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Japanese cybercrime hitting record levels as hackers become innovative and capable of cracking popular Web sites
"Anecdotal evidence suggests that the volume and value of cybercrime has soared again in 2008 and, with the current economic recession, we fully expect the number of Internet scams, hacks and malware-driven infections to increase even faster in 2009," said Yuval Ben-Itzhak, Finjan's Chief Technology Officer.
This prediction, says the Finjan Chief Technology Officer, was exemplified recently when the Japlog.jp Web site - rated 41 in Japan and 382 worldwide by Alexa - was comprehensively hacked and, using a combination of obfuscated and ActiveX code, ended up infecting visitors with malware.
Within days of Japlog.jp being compromised, he added, the even more popular Livedoor.jp Web site - rated 6 in Japan and 70 worldwide by Alexa - was also compromised by cybercriminals.
"As our Malicious Code Research Centre team said after they had spotted the attacks, whilst the technique used on the Japlog.jp Web portal is a popular one amongst hackers, we cannot ignore the fact that two very popular sites have been infected in such a short period of time," he noted.
"As a result, companies, well as consumers, need to take extreme care to protect their staff, customer lists and financial data against cybercriminals," Ben-Itzhak added.
"The Japanese figures, which cover Internet-linked cases of fraud, illegal access, libel and threats, show that the incidence of cybercrime tripled between 2004 and 2008," Ben-Itzhak said.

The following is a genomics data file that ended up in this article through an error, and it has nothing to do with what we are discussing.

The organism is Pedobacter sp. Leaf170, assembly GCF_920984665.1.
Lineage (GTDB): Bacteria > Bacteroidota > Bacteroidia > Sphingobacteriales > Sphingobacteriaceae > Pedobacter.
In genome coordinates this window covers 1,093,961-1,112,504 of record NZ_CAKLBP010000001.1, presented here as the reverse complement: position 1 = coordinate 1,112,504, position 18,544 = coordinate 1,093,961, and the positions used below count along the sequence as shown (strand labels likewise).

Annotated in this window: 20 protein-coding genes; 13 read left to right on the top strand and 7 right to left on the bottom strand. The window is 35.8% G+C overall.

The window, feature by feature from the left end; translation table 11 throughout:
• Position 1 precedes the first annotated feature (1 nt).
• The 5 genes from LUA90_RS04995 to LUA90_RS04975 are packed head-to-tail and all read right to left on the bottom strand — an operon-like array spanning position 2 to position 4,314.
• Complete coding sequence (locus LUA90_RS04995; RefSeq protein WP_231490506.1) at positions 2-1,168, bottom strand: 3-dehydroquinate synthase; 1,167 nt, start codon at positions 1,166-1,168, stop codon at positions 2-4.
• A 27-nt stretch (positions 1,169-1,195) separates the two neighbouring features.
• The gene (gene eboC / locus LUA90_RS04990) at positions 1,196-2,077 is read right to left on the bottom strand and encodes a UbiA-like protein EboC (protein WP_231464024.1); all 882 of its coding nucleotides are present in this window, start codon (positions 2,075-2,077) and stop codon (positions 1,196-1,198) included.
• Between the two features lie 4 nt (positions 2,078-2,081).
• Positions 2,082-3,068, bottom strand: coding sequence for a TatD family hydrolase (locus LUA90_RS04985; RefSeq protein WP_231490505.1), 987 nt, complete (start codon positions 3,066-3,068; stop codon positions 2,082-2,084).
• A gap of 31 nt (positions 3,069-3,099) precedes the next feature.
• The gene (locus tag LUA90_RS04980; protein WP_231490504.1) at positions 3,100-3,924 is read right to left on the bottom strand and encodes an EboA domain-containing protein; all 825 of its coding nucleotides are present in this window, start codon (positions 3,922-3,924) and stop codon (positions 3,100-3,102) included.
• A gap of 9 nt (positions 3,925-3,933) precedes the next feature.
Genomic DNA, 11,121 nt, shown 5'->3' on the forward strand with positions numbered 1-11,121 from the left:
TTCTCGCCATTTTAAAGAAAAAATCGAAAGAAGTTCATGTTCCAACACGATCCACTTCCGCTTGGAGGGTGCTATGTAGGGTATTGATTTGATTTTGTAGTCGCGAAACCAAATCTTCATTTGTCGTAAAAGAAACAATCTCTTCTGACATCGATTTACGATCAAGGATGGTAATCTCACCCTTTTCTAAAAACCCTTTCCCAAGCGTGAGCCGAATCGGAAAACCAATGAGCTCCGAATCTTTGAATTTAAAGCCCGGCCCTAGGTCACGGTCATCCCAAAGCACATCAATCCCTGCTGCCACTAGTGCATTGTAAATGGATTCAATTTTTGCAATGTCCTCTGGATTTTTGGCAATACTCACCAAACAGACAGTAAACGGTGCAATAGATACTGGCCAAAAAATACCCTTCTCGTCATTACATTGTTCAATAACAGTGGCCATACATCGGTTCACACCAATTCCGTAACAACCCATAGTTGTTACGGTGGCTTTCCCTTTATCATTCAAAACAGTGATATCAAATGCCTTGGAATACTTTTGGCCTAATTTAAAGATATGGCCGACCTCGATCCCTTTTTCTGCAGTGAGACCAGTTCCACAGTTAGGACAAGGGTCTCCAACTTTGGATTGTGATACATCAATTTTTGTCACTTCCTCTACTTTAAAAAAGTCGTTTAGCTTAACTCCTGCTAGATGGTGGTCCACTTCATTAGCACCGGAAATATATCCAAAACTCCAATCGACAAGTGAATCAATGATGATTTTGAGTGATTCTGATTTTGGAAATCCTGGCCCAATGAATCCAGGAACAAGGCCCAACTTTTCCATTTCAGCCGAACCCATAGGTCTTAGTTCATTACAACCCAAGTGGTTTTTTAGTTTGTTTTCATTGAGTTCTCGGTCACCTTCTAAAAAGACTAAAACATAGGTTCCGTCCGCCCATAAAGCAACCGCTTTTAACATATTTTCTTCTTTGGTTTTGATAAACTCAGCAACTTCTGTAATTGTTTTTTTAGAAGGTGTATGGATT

"Delving into the figures reveals that, whilst cases of threats and illegal access increased by 90 per cent and 20 per cent, respectively, between 2007 and 2008, fraud dipped slightly by 0.3 per cent," Ben-Itzhak added.
Extrapolating these figures to European and North American markets is difficult, he says, as there are no directly correlating figures.
However, he adds, the fact that cybercrime is clearly on the increase in the Japanese market, a society which is big of personal morality, does not bode well for Western e-crime.
According to Ben-Itzhak, if you look at the most recent FBI Internet Crime Complaint Center statistics - which is the closest equivalent to the Japanese figures - the FBI said it received 207,000 complaints relating to almost $240 million of e-crimes perpetrated over the Internet in 2007.
This was, he says, the latest year for which data is available, but represented an increase of 20 per cent on 2006.
For more on the Japanese cybercrime statistics:
For more on the Japanese Web site hacks:
For more on Finjan: http://www.finjan.com
Malicious Code Research Center (MCRC) is the leading research department at Finjan, dedicated to the research and detection of security vulnerabilities in Internet applications, as well as other popular programs. MCRC's goal is to stay steps ahead of hackers attempting to exploit open platforms and technologies to develop malicious code such as Spyware, Trojans, Phishing attacks, worms and viruses. MCRC shares its research efforts with many of the world's leading software vendors to help patch their security holes. MCRC is a driving force behind the development of next generation security technologies used in Finjan's proactive web security solutions. For more information, visit our MCRC subsite.
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